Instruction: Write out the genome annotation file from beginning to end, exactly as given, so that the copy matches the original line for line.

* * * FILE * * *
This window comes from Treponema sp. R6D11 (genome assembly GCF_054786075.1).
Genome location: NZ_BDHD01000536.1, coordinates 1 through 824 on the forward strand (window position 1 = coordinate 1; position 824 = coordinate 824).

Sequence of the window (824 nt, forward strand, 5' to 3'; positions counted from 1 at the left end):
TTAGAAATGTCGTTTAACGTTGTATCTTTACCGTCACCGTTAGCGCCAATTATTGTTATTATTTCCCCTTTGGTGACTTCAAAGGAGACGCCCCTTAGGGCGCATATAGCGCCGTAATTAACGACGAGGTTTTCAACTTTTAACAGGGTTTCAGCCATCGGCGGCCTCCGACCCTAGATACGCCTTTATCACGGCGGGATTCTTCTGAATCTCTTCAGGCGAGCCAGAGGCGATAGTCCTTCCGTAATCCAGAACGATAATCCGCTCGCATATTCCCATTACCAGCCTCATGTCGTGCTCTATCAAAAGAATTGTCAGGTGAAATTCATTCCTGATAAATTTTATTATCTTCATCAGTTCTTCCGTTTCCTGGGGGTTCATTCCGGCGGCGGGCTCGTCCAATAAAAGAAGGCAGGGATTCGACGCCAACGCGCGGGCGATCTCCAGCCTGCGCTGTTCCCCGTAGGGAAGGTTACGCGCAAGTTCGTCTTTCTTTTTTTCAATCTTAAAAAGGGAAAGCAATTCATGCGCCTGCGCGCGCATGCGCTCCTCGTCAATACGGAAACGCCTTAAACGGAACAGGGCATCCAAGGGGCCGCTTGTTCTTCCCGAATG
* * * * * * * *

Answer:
This window comes from Treponema sp. R6D11 (genome assembly GCF_054786075.1).
Genome location: NZ_BDHD01000536.1, coordinates 1 through 824 on the forward strand (window position 1 = coordinate 1; position 824 = coordinate 824).

Sequence of the window (824 nt, forward strand, 5' to 3'; positions counted from 1 at the left end):
TTAGAAATGTCGTTTAACGTTGTATCTTTACCGTCACCGTTAGCGCCAATTATTGTTATTATTTCCCCTTTGGTGACTTCAAAGGAGACGCCCCTTAGGGCGCATATAGCGCCGTAATTAACGACGAGGTTTTCAACTTTTAACAGGGTTTCAGCCATCGGCGGCCTCCGACCCTAGATACGCCTTTATCACGGCGGGATTCTTCTGAATCTCTTCAGGCGAGCCAGAGGCGATAGTCCTTCCGTAATCCAGAACGATAATCCGCTCGCATATTCCCATTACCAGCCTCATGTCGTGCTCTATCAAAAGAATTGTCAGGTGAAATTCATTCCTGATAAATTTTATTATCTTCATCAGTTCTTCCGTTTCCTGGGGGTTCATTCCGGCGGCGGGCTCGTCCAATAAAAGAAGGCAGGGATTCGACGCCAACGCGCGGGCGATCTCCAGCCTGCGCTGTTCCCCGTAGGGAAGGTTACGCGCAAGTTCGTCTTTCTTTTTTTCAATCTTAAAAAGGGAAAGCAATTCATGCGCCTGCGCGCGCATGCGCTCCTCGTCAATACGGAAACGCCTTAAACGGAACAGGGCATCCAAGGGGCCGCTTGTTCTTCCCGAATG